The question you ask is very hard. To put this in perspective, the (much) simpler case where you're packing the interior of your bounded polygon with non-overlapping disks is already hard, and disks are the simplest possible "packing shape" (with any other shape you have to consider orientation as well as size and center location).

In fact, I think it's an open problem in computational geometry to determine for an arbitrary integer N and arbitrary bounded polygonal region (in the Euclidean plane), what is the "optimal" (in the sense of covering the greatest percentage of the polygon interior) packing of N inscribed non-overlapping disks, where you are free to choose the radius and center location of each disk. I'm sure the "best" answer *is* known for certain special polygonal shapes (like rectangles, circles, and triangles), but for arbitrary shapes your best "heuristic" is probably:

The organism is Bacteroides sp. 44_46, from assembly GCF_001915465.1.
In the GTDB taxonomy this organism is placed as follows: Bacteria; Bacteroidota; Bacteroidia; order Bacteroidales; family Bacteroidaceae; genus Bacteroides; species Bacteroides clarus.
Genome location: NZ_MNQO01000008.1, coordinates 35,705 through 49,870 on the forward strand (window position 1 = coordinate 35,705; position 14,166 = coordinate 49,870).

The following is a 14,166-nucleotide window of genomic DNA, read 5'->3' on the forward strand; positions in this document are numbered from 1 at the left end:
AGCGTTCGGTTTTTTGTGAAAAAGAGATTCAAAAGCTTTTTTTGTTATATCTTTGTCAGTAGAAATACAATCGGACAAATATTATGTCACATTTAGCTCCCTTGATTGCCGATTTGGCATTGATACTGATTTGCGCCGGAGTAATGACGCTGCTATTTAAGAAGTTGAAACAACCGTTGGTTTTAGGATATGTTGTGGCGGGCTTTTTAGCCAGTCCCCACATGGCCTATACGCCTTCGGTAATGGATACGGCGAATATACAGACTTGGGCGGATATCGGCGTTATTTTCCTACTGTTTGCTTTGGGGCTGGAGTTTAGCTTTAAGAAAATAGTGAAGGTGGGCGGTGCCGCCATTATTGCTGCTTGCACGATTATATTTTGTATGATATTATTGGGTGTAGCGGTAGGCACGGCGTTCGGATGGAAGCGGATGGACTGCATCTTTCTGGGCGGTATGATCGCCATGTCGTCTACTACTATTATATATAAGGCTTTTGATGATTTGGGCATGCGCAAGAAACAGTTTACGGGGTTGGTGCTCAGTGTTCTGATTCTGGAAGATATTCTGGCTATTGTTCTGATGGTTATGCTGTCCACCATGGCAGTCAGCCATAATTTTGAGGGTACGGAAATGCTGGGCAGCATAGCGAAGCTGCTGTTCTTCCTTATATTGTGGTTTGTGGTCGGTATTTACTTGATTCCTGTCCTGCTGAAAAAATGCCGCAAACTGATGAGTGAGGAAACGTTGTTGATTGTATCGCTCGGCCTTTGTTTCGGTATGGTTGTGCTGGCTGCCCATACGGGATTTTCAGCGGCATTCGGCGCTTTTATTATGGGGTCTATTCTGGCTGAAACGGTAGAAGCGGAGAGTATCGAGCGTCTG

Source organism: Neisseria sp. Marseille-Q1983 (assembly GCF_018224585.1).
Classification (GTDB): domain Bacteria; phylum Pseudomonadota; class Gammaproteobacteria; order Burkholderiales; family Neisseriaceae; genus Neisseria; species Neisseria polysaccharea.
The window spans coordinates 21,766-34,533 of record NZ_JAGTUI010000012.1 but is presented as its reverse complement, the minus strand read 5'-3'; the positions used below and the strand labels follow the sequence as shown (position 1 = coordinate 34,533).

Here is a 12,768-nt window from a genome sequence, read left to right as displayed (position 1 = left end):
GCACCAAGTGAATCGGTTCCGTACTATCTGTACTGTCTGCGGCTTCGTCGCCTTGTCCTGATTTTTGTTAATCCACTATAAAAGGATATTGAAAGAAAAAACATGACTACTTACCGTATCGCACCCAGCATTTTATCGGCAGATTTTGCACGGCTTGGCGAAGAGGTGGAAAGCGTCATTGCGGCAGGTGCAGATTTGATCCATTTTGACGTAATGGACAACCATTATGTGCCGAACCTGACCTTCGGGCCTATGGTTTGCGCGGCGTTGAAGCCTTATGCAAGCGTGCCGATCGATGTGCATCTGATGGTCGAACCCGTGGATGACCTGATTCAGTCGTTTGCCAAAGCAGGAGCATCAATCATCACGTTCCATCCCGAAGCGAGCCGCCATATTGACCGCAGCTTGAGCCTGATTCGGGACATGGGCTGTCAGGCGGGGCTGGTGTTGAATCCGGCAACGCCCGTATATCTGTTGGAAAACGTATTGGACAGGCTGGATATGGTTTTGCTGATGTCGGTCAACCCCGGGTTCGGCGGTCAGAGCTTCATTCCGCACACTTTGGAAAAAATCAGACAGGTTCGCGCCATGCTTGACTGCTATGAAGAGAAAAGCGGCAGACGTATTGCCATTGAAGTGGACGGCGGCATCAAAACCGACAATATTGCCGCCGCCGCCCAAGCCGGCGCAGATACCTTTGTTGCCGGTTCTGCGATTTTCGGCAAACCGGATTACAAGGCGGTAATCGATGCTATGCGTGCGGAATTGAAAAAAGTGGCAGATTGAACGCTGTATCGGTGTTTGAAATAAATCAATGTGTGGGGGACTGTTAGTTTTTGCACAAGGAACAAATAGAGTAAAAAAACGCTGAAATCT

- Start your shape counter at N.
- Add the largest "packing shape" you can fit completely inside the polygonal boundary without overlapping any other packing shapes.
- Decrement your shape counter.
- If your shape counter is > 0, go to step 2.

I say "probably" because "largest first" isn't always the best way to pack things into a confined space. You can dig into that particular flavor of craziness by reading about the bin packing problem and knapsack problem.

**EDIT:** Step 2 by itself is hard. A reasonable strategy would be to pick an arbitrary point on the interior of the polygon as the center and "inflate" the disk until it touches either the boundary or another disk (or both), and then "slide" the disk while continuing to inflate it so that it remains inside the boundary without overlapping any other disks until it is "trapped" - with at least 2 points of contact with the boundary and/or other disks. But it isn't easy to formalize this "sliding process". And even if you get the sliding process right, this strategy doesn't guarantee that you'll find the biggest "inscribable disk" - your "locally maximal" disk could be trapped in a "lobe" of the interior which is connected by a narrow "neck" of free space to a larger "lobe" where a larger disk would fit.